To start, find ways to thank new clients for their business. A nice meal or an event, like a baseball game, is a popular way to show your appreciation. If you want to reward employees, a catered lunch or a team-building activity can be fun ways to connect.

At the end of 2017, new tax laws passed regarding how meals and entertainment (M&E) are deducted. These new laws made it harder to earn tax deductions for this type of expense. For example, meals with clients and business partners are no longer deductible. Some M&E expenses are now deductible at 50 percent of their cost.

Other M&E costs are still fully deductible. You can write off 100 percent of the cost of food, beverages, and entertainment for employees in most cases.

Consider having separate expense accounts for purchases that are fully, partially, or non-deductible. This method makes it easy to calculate how much you’ll owe when you file at the end of the tax year.

3. Annual Domain Registrations and Web Hosting Fees

Most likely, your business will benefit from having a website, even if the business itself isn’t web-based. Having a professional site helps customers find you and learn about what you offer.

The main costs associated with a business website are domain registration and web hosting. Domain registration is the process of obtaining a custom URL that’s related to your business.

You don’t strictly need a custom domain. However, having one will make it easier for potential customers to find and remember your site. It’ll also help your business appear legitimate and professional.

A web host is a company that stores your website on their server. Typically, a web hosting service will help you get your domain name registered.

There are low-cost services available for registration and hosting. Domain registration often costs $15 or less annually. Some web hosts offer free options or basic packages that cost less than $50 per year. These affordable options are sufficient for many small businesses.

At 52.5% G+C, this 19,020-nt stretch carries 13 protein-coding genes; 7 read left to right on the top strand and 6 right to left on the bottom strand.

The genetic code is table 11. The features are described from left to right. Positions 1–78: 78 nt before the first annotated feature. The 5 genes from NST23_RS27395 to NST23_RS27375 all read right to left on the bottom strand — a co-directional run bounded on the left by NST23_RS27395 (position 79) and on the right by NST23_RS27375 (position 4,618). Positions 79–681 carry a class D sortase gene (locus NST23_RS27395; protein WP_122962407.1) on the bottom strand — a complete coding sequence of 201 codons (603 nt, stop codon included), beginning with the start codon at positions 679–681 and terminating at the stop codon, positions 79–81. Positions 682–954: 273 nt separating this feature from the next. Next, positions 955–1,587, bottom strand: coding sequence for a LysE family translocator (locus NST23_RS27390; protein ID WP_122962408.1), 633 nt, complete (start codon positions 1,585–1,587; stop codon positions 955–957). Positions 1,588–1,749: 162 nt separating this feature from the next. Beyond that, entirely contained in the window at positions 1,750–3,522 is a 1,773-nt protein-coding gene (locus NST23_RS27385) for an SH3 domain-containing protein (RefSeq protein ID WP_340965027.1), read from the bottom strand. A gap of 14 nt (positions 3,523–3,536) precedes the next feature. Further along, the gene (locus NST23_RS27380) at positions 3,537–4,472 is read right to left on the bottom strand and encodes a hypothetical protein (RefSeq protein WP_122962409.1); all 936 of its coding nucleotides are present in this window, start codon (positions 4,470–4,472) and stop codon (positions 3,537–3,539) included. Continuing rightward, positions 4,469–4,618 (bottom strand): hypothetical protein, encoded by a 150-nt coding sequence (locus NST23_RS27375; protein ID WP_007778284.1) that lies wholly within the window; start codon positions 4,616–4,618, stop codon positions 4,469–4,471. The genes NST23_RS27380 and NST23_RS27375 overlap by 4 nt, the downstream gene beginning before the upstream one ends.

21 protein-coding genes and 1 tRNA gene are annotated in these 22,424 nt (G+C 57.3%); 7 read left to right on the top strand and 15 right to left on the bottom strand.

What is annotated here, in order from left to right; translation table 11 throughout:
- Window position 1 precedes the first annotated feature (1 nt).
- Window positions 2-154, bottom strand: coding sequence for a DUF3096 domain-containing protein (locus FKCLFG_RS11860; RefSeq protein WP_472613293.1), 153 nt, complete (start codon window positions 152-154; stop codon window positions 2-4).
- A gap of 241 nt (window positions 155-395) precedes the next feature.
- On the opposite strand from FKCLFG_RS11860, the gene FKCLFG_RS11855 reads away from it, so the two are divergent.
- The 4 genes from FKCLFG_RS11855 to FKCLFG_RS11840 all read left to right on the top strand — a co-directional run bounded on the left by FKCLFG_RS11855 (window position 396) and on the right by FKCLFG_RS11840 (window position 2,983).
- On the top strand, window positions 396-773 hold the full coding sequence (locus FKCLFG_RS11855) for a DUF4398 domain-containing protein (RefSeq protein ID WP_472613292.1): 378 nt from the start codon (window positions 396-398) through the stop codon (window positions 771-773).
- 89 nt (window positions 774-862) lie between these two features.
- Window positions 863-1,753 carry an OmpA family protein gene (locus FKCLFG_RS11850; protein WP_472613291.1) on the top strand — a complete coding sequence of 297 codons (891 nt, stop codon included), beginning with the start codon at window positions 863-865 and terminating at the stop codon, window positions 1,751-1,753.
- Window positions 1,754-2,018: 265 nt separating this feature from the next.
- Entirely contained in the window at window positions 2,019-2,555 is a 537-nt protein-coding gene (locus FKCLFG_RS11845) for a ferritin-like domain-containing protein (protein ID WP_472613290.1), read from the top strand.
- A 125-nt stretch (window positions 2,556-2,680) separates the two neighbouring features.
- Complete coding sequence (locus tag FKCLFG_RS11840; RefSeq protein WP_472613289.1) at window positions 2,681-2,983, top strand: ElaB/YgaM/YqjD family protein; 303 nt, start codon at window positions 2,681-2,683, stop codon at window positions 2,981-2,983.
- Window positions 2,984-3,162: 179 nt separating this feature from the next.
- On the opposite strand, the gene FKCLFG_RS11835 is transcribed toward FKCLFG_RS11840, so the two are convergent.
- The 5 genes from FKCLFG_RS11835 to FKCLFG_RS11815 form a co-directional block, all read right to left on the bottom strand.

You might need something more robust, with features such as customization and credit card acceptance. If so, your web hosting costs will range from $50 to $400 per year. Typically, domain registration and web hosting fees are typically tax-deductible.

4. Extensive Office Supplies

When you think of office supplies, you might picture items like staples and Post-it notes. These supplies are crucial for most offices, and while they’re cheap, their costs can add up. In addition to small items, you’ll need to think about larger purchases, such as equipment, furniture, and lighting.

Your employees may need desktop or laptop computers. If you go the desktop route, you’ll need keyboards, mice, and monitors. Along with computer hardware, you’ll need software. The price of software varies greatly depending on your industry and your business’s needs.

Most offices, no matter how small, need at least one printer. Once you’ve purchased this type of equipment, you’ll need to keep it stocked with supplies such as toner and paper.

If your business ships goods to customers, plan for packaging and shipping costs. Even if you don’t ship goods, you may need envelopes and stamps for occasional business mail. In addition, if you have a storefront, you’ll need shelving, cash registers, credit card terminals, and more.